Selbyville residents share crime concerns


Some Selbyville residents are concerned about increased crime and suspicious figures on the western side of town. At the July 11 town council meeting, two residents from Hosier Street Ext. described suspected criminal activity on the street, which leads into Maryland, including stolen medications, drug overdoses and a high-speed police chase.

They said they don’t see much police action on their side of the road, although Police Chief W. Scott Collins said much money and patrol time has been invested in nearby neighborhoods.

“Call us when they’re out there,” Collins responded to the complaints about loiterers. “We get calls all the time” and drive out to check the situation, he said.

These residents aren’t alone in having concerns.

“It’s going on a lot of places,” Mayor Clifton Murray said of seemingly suspicious activity, including on Polly Branch Road and S. Main Street.

Also, drug overdoses don’t necessarily have legal consequences, Collins noted.

“If someone overdoses and you call for someone in your house, you are immune from prosecution,” he said. “The point is to get help there to save someone’s life.”

The Selbyville Police Department did get some love, too, as residents expressed gratitude in general to the police, and to the Town for funding its own law enforcement.

In other Selbyville Town Council news:

• Very popular in various neighborhoods, the electronic speed trailer is making the rounds for traffic enforcement. But don’t expect cops to stake out those same spots.

Collins reminded the public, “You’re losing some of the [live] patrol when you put the sign out there.”

Also, seatbelt and DUI enforcement campaigns begin later this month.

• Mountaire is close to being fined for breach of contract with the Town, according to Councilman Frank Smith III.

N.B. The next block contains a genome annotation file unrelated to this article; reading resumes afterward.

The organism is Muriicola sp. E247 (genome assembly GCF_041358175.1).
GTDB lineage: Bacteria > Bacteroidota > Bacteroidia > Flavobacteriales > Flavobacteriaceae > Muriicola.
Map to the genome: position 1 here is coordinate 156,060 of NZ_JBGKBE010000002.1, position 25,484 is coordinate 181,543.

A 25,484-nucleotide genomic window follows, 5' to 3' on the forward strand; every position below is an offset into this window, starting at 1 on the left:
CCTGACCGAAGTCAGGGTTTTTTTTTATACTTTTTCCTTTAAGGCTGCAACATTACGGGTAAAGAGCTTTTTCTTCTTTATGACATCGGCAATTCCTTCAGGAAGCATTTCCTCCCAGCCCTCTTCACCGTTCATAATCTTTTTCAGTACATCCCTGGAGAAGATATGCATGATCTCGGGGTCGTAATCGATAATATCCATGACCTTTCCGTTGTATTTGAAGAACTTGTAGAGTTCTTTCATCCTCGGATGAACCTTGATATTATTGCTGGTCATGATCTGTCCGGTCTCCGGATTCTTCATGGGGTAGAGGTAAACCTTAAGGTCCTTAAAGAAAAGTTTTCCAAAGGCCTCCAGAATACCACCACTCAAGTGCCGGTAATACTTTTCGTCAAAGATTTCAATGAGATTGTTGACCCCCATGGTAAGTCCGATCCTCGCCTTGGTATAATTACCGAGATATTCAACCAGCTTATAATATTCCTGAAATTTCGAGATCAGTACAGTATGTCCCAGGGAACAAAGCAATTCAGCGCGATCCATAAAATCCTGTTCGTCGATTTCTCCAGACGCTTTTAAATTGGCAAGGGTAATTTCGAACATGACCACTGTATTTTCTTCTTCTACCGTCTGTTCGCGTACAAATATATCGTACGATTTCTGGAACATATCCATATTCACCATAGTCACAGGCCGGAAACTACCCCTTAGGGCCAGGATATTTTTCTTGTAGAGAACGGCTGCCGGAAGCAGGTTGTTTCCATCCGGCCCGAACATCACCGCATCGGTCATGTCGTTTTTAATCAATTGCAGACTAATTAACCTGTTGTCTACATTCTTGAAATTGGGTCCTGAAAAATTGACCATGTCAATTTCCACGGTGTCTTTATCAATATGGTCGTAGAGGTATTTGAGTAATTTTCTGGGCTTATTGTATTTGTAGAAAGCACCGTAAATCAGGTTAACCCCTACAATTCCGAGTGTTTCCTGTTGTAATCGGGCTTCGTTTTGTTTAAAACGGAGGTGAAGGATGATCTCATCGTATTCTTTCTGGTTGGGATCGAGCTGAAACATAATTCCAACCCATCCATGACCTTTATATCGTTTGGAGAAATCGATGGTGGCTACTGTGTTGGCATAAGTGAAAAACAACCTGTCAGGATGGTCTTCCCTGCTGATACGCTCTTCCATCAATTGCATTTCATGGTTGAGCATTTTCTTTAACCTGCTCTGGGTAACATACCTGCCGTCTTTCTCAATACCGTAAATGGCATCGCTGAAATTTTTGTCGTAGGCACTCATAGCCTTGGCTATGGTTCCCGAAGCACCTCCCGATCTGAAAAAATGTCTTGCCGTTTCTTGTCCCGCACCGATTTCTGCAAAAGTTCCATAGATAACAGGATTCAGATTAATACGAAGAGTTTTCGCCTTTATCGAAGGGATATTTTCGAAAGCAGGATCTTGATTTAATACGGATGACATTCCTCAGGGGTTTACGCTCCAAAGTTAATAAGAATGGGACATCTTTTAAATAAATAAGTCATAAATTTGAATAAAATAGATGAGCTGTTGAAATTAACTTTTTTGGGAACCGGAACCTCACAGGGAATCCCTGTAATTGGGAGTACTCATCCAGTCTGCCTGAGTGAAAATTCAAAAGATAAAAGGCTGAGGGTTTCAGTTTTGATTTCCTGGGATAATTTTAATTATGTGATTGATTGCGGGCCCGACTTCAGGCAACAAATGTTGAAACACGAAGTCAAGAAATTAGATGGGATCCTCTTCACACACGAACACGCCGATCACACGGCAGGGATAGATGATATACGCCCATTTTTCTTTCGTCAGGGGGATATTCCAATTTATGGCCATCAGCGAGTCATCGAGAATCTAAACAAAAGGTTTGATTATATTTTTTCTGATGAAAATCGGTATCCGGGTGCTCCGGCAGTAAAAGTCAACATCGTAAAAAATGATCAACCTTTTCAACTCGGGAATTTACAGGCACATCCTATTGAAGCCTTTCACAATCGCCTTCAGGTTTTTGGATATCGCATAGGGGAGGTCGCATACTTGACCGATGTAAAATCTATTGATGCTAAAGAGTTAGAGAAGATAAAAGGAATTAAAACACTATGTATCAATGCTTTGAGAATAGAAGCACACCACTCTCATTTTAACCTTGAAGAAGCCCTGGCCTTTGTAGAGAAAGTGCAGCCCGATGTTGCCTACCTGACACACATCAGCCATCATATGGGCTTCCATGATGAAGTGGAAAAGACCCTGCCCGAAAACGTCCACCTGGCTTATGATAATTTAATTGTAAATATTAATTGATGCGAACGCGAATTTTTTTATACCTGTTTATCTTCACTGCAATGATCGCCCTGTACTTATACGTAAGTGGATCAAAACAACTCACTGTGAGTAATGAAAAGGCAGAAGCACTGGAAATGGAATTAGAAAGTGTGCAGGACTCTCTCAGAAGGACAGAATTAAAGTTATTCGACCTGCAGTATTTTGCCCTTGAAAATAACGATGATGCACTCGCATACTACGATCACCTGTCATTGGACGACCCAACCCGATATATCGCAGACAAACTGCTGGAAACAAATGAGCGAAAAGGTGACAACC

Tractor-trailer loads of live chickens should be parked in a cooling shed, Smith said. But the timing doesn’t always allow for that, said Mountaire’s Jay Griffith. That’s why chickens were recently parked outside on hot days, under fans.

“We’re trying to do the best we can,” Griffith said. “It was that or let ’em die.”

Parking the loads of live chickens outside violates parking rules written into a 2013 operating agreement, which Mountaire and the Town approved when the poultry processing company added on when building a new indoor parking facility.

Smith said he was frustrated, expecting that Mountaire, rather than improving things, will just view any monetary fines as a necessary evil.

“‘It’s just going to be a cost of doing business,’ which is what I heard Mountaire say when I was doing sewers,” Smith said of the company’s previous non-compliance issues.

Mountaire has a new proposal that would “get the fans off that property,” Griffith said.

“You’re in violation of zoning by having them on there,” Smith responded. “Basically, you guys wrote that other agreement, and we tweaked it. … Now you want to discard that and start all over again.”

“We want to make some changes, yes,” Griffith said.